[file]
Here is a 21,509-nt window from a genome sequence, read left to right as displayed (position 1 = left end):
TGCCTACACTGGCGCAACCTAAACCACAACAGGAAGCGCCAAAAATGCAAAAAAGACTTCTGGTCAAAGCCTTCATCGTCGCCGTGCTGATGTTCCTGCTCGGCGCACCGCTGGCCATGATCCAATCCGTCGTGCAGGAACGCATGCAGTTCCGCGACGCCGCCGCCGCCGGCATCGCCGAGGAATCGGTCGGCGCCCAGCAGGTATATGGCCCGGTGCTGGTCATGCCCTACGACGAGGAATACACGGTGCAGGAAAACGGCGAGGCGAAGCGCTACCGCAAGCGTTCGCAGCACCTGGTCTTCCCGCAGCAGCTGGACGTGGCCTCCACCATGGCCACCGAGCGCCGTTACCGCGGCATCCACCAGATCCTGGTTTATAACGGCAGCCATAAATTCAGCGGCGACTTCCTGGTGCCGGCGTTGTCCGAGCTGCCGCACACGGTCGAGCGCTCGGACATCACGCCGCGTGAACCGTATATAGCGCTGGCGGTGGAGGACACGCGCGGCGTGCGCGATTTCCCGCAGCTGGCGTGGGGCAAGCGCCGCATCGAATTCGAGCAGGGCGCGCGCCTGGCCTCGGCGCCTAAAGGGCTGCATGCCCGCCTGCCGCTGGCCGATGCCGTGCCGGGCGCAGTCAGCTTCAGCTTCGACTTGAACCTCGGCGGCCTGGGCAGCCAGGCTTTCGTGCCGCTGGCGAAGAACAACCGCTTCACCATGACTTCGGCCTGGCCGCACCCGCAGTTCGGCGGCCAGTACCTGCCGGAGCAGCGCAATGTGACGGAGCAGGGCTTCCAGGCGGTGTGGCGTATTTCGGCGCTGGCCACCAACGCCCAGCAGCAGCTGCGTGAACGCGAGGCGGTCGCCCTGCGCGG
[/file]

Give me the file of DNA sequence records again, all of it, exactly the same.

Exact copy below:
Here is a 21,509-nt window from a genome sequence, read left to right as displayed (position 1 = left end):
TGCCTACACTGGCGCAACCTAAACCACAACAGGAAGCGCCAAAAATGCAAAAAAGACTTCTGGTCAAAGCCTTCATCGTCGCCGTGCTGATGTTCCTGCTCGGCGCACCGCTGGCCATGATCCAATCCGTCGTGCAGGAACGCATGCAGTTCCGCGACGCCGCCGCCGCCGGCATCGCCGAGGAATCGGTCGGCGCCCAGCAGGTATATGGCCCGGTGCTGGTCATGCCCTACGACGAGGAATACACGGTGCAGGAAAACGGCGAGGCGAAGCGCTACCGCAAGCGTTCGCAGCACCTGGTCTTCCCGCAGCAGCTGGACGTGGCCTCCACCATGGCCACCGAGCGCCGTTACCGCGGCATCCACCAGATCCTGGTTTATAACGGCAGCCATAAATTCAGCGGCGACTTCCTGGTGCCGGCGTTGTCCGAGCTGCCGCACACGGTCGAGCGCTCGGACATCACGCCGCGTGAACCGTATATAGCGCTGGCGGTGGAGGACACGCGCGGCGTGCGCGATTTCCCGCAGCTGGCGTGGGGCAAGCGCCGCATCGAATTCGAGCAGGGCGCGCGCCTGGCCTCGGCGCCTAAAGGGCTGCATGCCCGCCTGCCGCTGGCCGATGCCGTGCCGGGCGCAGTCAGCTTCAGCTTCGACTTGAACCTCGGCGGCCTGGGCAGCCAGGCTTTCGTGCCGCTGGCGAAGAACAACCGCTTCACCATGACTTCGGCCTGGCCGCACCCGCAGTTCGGCGGCCAGTACCTGCCGGAGCAGCGCAATGTGACGGAGCAGGGCTTCCAGGCGGTGTGGCGTATTTCGGCGCTGGCCACCAACGCCCAGCAGCAGCTGCGTGAACGCGAGGCGGTCGCCCTGCGCGG